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Review | Resident Evil Revelations (PS4)

by on September 13, 2017
 

For those unaware, Resident Evil Revelations initially arrived back in 2012 on the Nintendo 3DS, then made the jump to PlayStation 3. Now, as part of the 20th anniversary celebration of the series, it has received a high-definition update and arrived on PlayStation 4. How will it feel on the current generation?

Story

The game begins with Jill Valentine, former S.T.A.R.S. member, and her new partner heading to a spooky abandoned cruise ship known as the Queen Zenobia in search of missing agent, Chris Redfield. They soon discover that not all is as it seems, and a narrative involving terrorist organization Veltro begins to unravel.

The story is not merely limited to Jill and her partner, however. Without spoiling too much, you will play in the role of Chris Redfield as well as some new characters, all of which tie together quite nicely in the end.

The story is likely one you’d expect from a Resident Evil title, and plays with some old ideas as well as new to make an interesting run.

Gameplay

Upon arriving on the Queen Zenobia, the atmosphere immediately becomes somewhat creepy. Diving right into the hardest difficulty, you really need to be able to conserve ammo and dodge your foes, at least in the beginning. It does become easier as you gain access to more ammunition and the Genesis device, but there were still several times I got too carried away with trying to kill everything attacking me and paid the price.

The aforementioned Genesis device has always been an interesting one in my opinion. You can utilize it to look at your surroundings and locate hidden items, for one. Another extremely useful ability is to scan your enemies, and, upon reaching 100%, gain a healing item. You gain more percentage as you scan foes in more dangerous situations, such as one about to claw your face off, but it also decreases as you scan the creatures more often, making it less useful in some of the later areas, although the extra healing, even if it can take a while, can still be quite a lifesaver if you dive in as I did.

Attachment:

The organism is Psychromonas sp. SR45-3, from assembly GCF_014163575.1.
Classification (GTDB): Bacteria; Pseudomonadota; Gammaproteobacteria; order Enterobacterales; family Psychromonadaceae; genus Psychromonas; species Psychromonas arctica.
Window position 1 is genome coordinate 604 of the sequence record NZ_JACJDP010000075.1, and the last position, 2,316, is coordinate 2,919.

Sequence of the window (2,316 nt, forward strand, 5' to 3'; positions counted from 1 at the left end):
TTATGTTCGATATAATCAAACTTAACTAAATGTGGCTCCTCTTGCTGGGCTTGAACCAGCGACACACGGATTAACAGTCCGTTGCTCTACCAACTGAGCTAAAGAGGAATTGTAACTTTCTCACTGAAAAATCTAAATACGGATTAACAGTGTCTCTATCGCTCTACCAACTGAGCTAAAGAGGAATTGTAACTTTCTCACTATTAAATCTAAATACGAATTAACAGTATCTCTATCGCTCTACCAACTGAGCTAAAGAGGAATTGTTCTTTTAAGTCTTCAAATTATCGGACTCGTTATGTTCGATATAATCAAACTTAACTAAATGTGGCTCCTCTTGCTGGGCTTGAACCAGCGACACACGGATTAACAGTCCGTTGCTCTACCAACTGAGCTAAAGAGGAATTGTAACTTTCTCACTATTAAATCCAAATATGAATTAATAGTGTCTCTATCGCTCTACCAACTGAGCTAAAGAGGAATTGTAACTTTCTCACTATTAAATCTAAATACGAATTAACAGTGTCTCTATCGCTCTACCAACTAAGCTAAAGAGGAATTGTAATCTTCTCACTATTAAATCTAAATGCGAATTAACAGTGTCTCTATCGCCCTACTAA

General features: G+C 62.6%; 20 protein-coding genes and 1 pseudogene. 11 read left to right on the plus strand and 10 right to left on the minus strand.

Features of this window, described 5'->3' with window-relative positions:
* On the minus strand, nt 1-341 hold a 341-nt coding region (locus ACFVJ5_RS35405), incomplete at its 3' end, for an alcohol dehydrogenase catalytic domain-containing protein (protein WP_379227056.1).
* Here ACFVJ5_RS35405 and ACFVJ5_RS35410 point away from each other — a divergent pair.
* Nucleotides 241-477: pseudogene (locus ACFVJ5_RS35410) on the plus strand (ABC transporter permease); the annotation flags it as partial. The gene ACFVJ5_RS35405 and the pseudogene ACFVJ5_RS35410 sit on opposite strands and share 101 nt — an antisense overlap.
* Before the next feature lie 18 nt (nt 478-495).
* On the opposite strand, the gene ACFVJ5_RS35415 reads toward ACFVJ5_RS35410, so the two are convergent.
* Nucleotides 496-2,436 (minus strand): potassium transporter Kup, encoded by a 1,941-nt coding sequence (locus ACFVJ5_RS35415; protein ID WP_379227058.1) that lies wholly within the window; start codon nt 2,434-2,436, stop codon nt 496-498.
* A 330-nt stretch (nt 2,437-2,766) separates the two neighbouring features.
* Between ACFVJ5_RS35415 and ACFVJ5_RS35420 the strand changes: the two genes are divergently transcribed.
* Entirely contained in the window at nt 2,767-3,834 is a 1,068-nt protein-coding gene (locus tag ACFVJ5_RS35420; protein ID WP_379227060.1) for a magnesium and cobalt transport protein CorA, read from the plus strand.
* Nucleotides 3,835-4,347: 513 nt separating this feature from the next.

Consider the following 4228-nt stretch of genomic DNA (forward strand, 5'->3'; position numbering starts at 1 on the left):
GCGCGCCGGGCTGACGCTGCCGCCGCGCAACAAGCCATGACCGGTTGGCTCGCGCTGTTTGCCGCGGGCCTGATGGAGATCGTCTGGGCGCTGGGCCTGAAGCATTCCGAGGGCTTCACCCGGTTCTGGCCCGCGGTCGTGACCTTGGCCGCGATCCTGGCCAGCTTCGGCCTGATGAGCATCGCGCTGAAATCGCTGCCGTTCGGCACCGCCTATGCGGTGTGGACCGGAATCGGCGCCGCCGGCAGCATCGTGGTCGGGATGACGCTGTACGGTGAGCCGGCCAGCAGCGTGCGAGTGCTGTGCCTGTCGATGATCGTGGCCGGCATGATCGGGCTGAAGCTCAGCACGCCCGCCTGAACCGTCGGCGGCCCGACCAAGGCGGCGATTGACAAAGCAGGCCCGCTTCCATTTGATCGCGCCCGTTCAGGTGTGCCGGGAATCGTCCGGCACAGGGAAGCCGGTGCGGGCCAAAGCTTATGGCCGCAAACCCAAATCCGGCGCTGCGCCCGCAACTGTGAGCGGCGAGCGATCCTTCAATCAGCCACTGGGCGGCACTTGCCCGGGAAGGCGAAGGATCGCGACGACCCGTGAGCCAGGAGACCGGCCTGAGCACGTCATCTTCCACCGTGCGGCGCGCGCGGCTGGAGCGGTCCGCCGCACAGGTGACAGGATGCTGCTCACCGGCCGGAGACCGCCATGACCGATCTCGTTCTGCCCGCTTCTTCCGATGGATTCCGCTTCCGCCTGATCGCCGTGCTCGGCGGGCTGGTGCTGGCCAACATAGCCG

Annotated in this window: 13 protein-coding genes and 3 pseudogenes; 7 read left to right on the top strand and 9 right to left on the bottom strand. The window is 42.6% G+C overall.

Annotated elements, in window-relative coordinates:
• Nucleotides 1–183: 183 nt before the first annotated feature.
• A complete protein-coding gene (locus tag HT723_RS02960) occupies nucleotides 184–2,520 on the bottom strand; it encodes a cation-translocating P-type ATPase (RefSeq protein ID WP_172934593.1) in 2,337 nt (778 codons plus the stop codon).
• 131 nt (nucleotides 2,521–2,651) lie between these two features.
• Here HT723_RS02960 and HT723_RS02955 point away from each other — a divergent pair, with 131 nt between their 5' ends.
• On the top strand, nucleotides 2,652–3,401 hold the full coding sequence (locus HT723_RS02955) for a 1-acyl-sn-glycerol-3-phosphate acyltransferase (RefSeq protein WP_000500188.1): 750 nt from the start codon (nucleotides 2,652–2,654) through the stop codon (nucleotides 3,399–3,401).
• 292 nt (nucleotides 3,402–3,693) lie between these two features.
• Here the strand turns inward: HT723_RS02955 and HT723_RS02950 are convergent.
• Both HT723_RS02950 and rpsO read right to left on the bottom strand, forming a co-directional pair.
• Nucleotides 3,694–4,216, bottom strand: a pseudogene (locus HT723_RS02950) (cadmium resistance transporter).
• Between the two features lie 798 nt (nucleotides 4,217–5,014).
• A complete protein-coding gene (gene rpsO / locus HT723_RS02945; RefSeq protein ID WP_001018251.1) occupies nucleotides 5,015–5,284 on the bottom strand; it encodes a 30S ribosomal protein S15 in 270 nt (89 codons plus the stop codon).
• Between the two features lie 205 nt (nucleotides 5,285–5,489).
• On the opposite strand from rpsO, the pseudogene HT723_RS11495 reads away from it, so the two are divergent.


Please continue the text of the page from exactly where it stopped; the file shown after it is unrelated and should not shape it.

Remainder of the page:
On the note of enemies, you won’t see the traditional zombies, as you likely expect to not by this time, as the T-Abyss Virus has mutated the hosts into a new type of creature known as Ooze. These beasts can be quite quick, more aggressive, and have a variety of attacks, depending on the type; Some can fire off projectiles, and a couple even have one-hit kill attacks if you are too careless. That said, you do have the ability to move and shoot simultaneously, which can greatly help even the odds. There are also some more classic enemies to take on, such as mutated dogs and the Hunters.

Honestly, the game struck quite a nice balance between blending old and new, and this balance remains today. The artificial intelligence is also decent in terms of actually helping you, unlike many have complained in prior titles with partners.

A new edition is none other than the Raid Mode, which was also in the game’s sequel, Resident Evil Revelations 2 Players who have gone through The Mercenaries in prior titles will feel at home as they progress through various stages with multiple characters and a variety of weapon configurations. When you add in the extra characters and gear content, this mode can suck up quite a bit of your time, perhaps much more than the main game itself.

Graphics and Sound

Some have complained that the graphics are not up to the PS4’s standard, although the frame rate is still quite smooth. That said, it should be remembered that the game began as a title for the Nintendo 3DS, and, with that in mind, it honestly looks and sounds quite good even today. There are occasional spots that seem off, but the work is definitely evident in the game, and can be appreciated.

Final thoughts

If you haven’t played the title yet, or even if you were curious about another run, Resident Evil Revelations on the PlayStation 4 provides quite a bit of fun. Those who aren’t interested in the Raid mode or downloadable content may be more content to play the title on the PlayStation 3, but the extra content does make it worth a run on PlayStation 4 as well, if you enjoyed the mode in the sequel.

Final Score: 4.25/5

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